So Much for the Demise of Silicon Valley
While some outsiders see a decline of Silicon Valley, a major announcement by JP Morgan Chase CEO Jamie Dimon suggests the news of its death may be greatly exaggerated. Bay Area Council member JP Morgan Chase is planning to open a new “fintech campus” in Palo Alto in 2020 that will house more than 1,000 employees, including staff from payments start-up WePay, which the bank acquired last year. The announcement comes in the wake of a recent article (forgive us for not linking to it) in The Economist that argued Silicon Valley has peaked. Dimon doesn’t share that view and has talked about the critical role of Silicon Valley in helping advance JP Morgan’s push into technology as it works to make banking more convenient for business and new consumers and address issues related to online fraud and cybersecurity.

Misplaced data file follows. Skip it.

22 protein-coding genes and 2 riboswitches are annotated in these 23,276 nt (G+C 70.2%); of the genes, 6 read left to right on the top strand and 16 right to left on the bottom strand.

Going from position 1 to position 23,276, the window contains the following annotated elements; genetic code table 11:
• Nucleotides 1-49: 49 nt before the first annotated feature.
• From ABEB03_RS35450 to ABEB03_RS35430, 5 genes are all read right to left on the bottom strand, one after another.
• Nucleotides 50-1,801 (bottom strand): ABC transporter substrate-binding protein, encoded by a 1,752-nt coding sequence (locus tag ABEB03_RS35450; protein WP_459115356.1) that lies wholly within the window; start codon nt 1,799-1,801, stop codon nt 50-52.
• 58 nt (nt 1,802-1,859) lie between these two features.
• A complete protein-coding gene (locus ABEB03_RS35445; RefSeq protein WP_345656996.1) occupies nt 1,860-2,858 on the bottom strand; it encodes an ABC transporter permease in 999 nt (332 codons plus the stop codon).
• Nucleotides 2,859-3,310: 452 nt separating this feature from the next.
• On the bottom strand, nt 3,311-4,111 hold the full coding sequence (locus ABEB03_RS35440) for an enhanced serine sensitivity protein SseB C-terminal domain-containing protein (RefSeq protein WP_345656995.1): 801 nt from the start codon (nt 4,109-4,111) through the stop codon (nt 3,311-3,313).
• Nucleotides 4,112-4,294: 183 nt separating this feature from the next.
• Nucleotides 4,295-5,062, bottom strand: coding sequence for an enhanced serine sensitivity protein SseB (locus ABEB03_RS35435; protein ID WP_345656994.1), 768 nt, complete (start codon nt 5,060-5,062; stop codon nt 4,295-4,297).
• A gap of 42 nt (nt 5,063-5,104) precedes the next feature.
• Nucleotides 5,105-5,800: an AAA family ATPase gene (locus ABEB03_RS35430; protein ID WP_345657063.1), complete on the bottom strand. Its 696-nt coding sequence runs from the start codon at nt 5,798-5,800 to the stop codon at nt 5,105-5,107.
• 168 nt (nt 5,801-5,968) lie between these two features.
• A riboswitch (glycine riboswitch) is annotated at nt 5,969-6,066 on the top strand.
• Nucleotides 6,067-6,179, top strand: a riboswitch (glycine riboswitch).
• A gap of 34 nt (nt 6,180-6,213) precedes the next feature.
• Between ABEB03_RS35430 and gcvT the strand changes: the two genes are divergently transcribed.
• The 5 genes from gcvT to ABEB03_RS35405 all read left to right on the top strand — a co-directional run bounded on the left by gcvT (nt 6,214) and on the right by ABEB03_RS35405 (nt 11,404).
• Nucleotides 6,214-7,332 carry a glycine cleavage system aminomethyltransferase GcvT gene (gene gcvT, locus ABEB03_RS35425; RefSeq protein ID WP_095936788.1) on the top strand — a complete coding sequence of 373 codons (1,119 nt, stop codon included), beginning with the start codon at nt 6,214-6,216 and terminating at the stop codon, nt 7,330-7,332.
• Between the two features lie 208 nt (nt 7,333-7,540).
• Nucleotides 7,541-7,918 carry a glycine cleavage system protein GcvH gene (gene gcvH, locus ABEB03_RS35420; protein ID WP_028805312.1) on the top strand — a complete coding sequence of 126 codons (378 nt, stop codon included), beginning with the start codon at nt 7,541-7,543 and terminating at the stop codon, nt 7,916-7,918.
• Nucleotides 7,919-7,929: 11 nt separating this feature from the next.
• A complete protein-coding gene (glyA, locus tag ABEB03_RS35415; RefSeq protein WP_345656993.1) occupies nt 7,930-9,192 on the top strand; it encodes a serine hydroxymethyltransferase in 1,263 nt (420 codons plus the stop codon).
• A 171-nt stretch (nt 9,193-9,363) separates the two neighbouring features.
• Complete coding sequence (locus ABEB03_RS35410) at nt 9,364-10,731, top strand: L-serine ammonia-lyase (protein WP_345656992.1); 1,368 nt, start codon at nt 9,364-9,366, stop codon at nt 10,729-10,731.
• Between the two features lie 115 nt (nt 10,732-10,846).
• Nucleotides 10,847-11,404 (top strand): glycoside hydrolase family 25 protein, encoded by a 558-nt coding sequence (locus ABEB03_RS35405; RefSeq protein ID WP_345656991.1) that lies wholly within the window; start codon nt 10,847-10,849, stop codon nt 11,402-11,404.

Dimon’s enthusiasm for Silicon Valley is echoed in an opinion article by Bay Area Council Economic Institute Senior Director Sean Randolph that is scheduled to run in the coming days. In it, Randolph writes “that region’s economy is growing at a rate that rivals the fastest growing economies in the world. The region’s universities are among the world’s best, and are continuing to draw top talent. Patent generation, as it has for decades, far exceeds that of peer cities across the country (17.3% of all U.S. patents originate here; the next closest place in New York with 5.5%). Four of the most highly capitalized companies in the world are located here, with lines of unicorns and mega-unicorns waiting to go public. More importantly as a barometer, the region’s share of national venture investment is holding steady at a remarkable 45%, the number of incubators and accelerators is growing, and entrepreneurs are continuing to pour into the region.”